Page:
I’ve been asked to write more about what I’m doing here in Peru, so here’s a quick explanation. I’m here on sabbatical from teaching to help Awamaki, which in Quechuan means hand-woven, with new designs for their woman’s co-operative. So far I have designed two new products, a yoga mat bag (big surprise!) and an infinity scarf with a hidden pocket for money and passports. I have incorporated their beautiful hand-woven textiles into these designs which can be purchased at Awamaki’s fair-trade store here in Ollanta and also online. I will also be going to the village of Patacancha to learn traditional back-strap weaving and stay with a local family for three days to learn about their community. Here’s a photo of Awamaki’s office.
For the next six weeks, this is going to be my home!! I am traveling to Peru to volunteer at Awamaki, an amazing organization that works with Peruvian women in the Sacred Valley.
This past September, I was lucky enough to travel to Paris and study Haute Couture embroidery at Ecole Lesage as part of my graduate studies at The School for New Learning at Depaul University. Lesage has a strict ‘no photo’ policy, so I cannot share with you the interior of the space, only the entrance to the school.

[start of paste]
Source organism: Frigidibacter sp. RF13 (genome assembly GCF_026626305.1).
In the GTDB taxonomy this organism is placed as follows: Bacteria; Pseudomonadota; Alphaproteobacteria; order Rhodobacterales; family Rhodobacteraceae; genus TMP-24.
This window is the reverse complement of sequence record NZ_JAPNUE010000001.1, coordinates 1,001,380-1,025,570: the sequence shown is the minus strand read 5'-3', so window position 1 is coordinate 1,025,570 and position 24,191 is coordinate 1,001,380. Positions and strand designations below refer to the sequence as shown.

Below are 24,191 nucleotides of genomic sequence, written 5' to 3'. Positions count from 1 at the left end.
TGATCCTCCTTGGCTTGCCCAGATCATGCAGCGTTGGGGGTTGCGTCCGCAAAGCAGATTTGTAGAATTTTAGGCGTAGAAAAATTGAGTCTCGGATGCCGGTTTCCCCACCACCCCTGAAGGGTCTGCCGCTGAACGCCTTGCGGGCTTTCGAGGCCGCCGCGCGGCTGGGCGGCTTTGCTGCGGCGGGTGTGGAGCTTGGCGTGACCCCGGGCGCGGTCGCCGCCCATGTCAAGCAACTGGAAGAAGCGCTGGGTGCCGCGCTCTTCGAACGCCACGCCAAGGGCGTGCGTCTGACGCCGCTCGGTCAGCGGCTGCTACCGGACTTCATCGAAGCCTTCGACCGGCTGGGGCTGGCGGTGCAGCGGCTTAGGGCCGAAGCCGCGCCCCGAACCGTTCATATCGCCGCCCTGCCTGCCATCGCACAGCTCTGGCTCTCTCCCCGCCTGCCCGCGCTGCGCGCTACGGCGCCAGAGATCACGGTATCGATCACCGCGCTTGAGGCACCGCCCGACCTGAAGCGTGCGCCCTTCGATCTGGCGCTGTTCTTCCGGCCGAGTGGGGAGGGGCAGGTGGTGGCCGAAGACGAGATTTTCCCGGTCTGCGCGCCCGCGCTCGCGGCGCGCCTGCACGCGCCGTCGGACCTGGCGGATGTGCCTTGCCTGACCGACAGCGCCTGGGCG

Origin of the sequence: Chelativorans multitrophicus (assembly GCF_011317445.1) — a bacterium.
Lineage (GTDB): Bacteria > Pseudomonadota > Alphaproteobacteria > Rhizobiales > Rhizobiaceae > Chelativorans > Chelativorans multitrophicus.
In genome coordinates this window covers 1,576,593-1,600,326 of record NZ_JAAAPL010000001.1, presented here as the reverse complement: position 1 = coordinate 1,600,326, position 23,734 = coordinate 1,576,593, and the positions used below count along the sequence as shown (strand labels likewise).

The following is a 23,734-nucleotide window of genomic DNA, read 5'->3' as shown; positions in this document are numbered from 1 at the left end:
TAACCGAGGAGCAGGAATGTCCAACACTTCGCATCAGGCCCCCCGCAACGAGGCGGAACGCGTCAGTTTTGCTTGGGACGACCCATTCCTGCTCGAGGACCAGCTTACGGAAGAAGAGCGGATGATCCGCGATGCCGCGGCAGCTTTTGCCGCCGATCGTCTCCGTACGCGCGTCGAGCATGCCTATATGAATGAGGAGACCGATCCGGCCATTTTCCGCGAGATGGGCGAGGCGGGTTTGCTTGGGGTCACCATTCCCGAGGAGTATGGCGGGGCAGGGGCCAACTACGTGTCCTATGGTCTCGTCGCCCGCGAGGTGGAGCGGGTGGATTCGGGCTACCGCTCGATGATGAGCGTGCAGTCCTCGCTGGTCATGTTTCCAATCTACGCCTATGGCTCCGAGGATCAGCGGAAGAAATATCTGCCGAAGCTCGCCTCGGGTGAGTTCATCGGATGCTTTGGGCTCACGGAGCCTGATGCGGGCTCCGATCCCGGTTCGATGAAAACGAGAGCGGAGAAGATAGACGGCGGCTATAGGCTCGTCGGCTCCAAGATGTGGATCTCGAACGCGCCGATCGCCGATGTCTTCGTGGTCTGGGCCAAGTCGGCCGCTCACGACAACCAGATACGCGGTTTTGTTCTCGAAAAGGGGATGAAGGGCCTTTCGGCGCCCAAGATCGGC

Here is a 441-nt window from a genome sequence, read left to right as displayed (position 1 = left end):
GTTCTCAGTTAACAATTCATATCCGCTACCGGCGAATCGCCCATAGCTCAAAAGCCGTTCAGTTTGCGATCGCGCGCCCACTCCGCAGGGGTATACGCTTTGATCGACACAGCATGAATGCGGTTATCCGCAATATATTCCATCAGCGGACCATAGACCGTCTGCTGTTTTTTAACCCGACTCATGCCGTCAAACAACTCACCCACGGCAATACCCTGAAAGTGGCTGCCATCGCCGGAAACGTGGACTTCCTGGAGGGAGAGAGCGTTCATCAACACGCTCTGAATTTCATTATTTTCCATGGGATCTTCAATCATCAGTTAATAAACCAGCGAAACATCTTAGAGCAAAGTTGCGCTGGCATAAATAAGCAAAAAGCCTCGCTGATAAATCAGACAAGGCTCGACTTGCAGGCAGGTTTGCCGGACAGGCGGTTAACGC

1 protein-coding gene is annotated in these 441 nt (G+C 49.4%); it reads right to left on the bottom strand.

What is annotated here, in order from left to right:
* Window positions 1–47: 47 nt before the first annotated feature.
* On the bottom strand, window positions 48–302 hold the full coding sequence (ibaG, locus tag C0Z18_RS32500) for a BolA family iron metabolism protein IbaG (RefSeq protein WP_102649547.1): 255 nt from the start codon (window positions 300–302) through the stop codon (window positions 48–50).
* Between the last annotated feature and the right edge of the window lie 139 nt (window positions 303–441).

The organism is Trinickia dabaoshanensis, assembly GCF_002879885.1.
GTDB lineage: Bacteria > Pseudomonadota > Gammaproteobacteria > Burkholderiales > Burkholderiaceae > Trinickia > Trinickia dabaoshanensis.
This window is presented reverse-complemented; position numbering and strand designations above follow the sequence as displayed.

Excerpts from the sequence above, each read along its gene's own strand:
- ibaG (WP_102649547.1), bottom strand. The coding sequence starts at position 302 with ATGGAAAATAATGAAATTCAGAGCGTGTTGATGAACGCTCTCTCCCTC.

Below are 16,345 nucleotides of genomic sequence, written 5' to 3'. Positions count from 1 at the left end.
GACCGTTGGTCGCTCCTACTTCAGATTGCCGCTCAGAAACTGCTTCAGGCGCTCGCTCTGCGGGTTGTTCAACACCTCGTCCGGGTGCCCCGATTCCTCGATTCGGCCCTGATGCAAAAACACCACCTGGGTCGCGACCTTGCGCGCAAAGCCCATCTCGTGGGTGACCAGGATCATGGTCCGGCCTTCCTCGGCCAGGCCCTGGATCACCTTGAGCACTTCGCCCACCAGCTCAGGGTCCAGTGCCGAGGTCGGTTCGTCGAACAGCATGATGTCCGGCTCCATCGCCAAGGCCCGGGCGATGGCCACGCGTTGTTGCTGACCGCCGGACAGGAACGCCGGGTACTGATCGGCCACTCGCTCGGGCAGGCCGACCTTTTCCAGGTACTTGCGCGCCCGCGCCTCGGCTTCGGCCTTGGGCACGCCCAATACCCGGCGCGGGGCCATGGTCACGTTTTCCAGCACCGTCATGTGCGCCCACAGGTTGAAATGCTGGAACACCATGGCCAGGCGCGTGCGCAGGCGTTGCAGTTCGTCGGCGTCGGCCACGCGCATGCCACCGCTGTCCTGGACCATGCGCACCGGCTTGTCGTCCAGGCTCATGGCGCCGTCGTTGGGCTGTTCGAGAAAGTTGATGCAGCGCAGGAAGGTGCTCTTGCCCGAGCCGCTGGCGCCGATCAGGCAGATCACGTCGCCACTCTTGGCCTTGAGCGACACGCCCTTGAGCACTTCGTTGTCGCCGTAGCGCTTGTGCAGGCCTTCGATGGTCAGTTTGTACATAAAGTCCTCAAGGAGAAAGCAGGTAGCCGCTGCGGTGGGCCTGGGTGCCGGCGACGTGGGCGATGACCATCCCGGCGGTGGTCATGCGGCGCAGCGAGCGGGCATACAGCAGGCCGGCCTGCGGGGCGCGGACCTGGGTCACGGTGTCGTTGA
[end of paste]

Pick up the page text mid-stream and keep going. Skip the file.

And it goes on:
Lesage takes their needlework very seriously, and offers 9 levels of training consisting of 30 hours of instruction for each level. A student can also enroll in their professional training program which adds up to a total of 150 hours of classroom instruction. Lesage is famous for creating the beautiful embroidered pieces for most Couture houses in Paris, and being able to study at the school was both thrilling and a bit overwhelming.
They offer two classes daily, in the morning and afternoon, and since I had limited time, I decided to take back to back classes for one week in order to get in the 30 hours required for the level one course. The instructors recommend working independently on your project before the next class, which in my case didn’t happen as I was in Paris and wanted to see more than just the inside of my hotel and the classroom.
A good portion of the work is done with the Luneville hook, which is like a baby crochet hook. Two of my classmates who have been embroidering for years commented that this was like nothing that they had done before and were struggling as much as I was with the technique. I think I failed to mention that my experience with embroidery was pretty much non-existent before coming to Lesage. The teachers were wonderful and very patient, but we were on a schedule, with many techniques to learn and they kept us moving at quick pace.
My only recommendation to prospective students is to allow enough time between classes in order to absorb and practice the techniques learned.